Critical Illness Policy Awareness Extremely Low

August 23, 2010 ( – Two studies by insurer MetLife found only 28% of full-time employees said they have heard of critical illness insurance (CII), but many of those confused it with another product.

A MetLife news release said three in five appear to be confusing it with health insurance and one in five confuse it with either a government insurance program or disability insurance.

In addition, the studies found:

  • 55% of full-time working Americans are somewhat or extremely concerned that a critical medical condition could impact the financial well-being of their families.
  • Only one-third of working men and one-fifth of working women feel very confident that their rainy day fund could handle a financial emergency.
  • About two-thirds of workers say they have less than three months of savings available for a medical emergency.

According to the news release, all employees polled were covered by medical insurance, 7% had CII, and 4% had cancer insurance.

MetLife explained that CII, which it offers, provides a lump-sum payment to help offset the spike in out-of-pocket expenses resulting from certain critical illnesses, such as cancer, stroke, heart attack, major organ transplant, or kidney failure.  Experiencing a critical illness, such as cancer, a heart attack or stroke, can reduce a family’s income by more than $12,000 in the first year alone – even with medical coverage in place – primarily due to the inability to work. In addition, these families experience out-of-pocket medical costs of about $3,000 in the first year after diagnosis.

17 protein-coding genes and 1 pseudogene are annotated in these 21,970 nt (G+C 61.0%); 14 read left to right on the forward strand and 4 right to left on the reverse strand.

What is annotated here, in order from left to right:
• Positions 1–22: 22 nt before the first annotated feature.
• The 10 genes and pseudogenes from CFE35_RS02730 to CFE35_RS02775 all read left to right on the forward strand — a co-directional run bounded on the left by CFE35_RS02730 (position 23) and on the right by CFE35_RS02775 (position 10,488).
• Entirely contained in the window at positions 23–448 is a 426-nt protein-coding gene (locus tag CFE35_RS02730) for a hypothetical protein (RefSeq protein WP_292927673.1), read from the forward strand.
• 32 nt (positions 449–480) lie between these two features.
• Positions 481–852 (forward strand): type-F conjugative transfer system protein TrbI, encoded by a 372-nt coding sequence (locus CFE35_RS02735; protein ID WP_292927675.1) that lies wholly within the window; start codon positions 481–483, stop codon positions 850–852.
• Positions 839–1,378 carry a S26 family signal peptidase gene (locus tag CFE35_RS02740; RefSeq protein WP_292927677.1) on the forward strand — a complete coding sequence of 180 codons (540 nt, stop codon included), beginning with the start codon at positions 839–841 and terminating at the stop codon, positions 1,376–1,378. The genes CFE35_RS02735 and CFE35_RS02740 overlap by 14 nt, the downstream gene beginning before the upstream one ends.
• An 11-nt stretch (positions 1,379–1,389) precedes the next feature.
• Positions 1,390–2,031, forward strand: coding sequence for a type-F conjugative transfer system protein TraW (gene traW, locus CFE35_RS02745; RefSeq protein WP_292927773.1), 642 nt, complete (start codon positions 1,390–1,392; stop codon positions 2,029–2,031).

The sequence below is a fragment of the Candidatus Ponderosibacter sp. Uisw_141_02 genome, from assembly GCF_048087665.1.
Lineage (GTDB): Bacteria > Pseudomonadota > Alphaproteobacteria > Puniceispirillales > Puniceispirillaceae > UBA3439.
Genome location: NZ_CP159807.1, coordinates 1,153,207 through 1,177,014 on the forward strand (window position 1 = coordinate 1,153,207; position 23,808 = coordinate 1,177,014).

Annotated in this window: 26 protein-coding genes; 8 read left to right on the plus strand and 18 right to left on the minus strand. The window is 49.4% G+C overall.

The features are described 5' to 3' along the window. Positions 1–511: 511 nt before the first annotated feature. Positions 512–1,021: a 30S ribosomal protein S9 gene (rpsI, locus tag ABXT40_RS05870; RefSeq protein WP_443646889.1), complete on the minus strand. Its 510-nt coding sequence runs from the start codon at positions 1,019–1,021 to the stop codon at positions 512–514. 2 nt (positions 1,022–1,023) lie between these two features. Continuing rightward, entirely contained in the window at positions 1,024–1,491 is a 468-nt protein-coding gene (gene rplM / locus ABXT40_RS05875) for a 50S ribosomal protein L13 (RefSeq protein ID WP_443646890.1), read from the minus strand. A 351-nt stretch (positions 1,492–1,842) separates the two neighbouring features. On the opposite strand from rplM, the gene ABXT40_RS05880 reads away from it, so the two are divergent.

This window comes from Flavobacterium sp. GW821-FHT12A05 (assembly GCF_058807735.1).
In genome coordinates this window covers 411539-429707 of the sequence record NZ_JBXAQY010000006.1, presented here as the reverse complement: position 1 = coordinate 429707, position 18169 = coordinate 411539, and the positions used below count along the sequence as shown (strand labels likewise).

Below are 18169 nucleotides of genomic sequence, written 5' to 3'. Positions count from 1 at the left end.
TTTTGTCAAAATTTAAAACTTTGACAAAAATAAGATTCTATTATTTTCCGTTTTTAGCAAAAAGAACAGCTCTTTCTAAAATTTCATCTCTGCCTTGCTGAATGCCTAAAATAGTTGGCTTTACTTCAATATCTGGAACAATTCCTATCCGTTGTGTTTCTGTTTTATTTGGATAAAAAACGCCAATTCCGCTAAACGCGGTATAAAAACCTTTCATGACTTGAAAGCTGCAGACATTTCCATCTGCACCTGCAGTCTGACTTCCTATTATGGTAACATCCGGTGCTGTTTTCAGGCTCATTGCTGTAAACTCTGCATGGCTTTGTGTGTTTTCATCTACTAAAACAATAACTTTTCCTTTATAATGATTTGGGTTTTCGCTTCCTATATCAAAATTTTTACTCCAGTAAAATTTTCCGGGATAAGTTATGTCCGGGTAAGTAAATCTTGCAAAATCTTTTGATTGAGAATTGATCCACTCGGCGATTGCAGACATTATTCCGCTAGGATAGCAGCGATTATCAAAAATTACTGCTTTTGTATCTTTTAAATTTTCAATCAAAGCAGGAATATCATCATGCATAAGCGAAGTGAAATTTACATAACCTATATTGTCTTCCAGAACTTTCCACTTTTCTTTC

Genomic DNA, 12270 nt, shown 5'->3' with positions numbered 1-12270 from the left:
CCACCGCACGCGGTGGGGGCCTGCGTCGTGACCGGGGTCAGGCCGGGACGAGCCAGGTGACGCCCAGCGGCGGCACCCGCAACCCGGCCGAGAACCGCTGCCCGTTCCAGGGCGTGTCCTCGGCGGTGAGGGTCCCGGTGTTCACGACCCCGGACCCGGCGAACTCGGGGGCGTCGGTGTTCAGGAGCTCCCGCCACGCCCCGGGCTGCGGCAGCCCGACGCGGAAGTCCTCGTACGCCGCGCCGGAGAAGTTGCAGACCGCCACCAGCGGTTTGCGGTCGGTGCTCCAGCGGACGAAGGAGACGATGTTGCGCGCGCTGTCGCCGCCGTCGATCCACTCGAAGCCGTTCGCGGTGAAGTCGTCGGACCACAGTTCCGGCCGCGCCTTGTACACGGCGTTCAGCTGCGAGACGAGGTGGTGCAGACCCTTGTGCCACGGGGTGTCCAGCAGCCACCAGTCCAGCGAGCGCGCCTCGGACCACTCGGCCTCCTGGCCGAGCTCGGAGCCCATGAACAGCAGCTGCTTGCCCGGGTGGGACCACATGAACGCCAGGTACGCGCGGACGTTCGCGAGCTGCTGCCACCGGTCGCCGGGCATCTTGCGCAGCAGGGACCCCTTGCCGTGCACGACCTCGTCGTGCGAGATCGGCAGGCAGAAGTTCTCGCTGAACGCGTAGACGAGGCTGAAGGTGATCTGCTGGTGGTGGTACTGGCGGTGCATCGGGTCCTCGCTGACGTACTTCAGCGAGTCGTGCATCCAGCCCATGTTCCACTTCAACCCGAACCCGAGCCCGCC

“The MetLife studies found that many people are unprepared to cope with the toll of lost income as well the out-of-pocket medical expenses and other illness-related costs,” said Clea Barth, vice president, Critical Illness Insurance Products, MetLife, in the news release. “A critical illness can have a long-term impact – even three to five years after being diagnosed, 60% of people experiencing these serious medical situations are still incurring out-of-pocket expenses.” 

The MetLife Study of the Financial Impact of Critical Illness was conducted in April 2010 by GfK Custom Research North America, and surveyed 1,002 people, ages 25 to 55, who had experienced one of the critical illnesses of cancer, heart attack, or stroke between six months and five years prior to the survey. The MetLife Critical Illness Awareness Study was conducted in April 2010 by GfK Custom Research North America, and surveyed 1,000 people, ages 25 to 55, among the general population, including 508 full-time employees.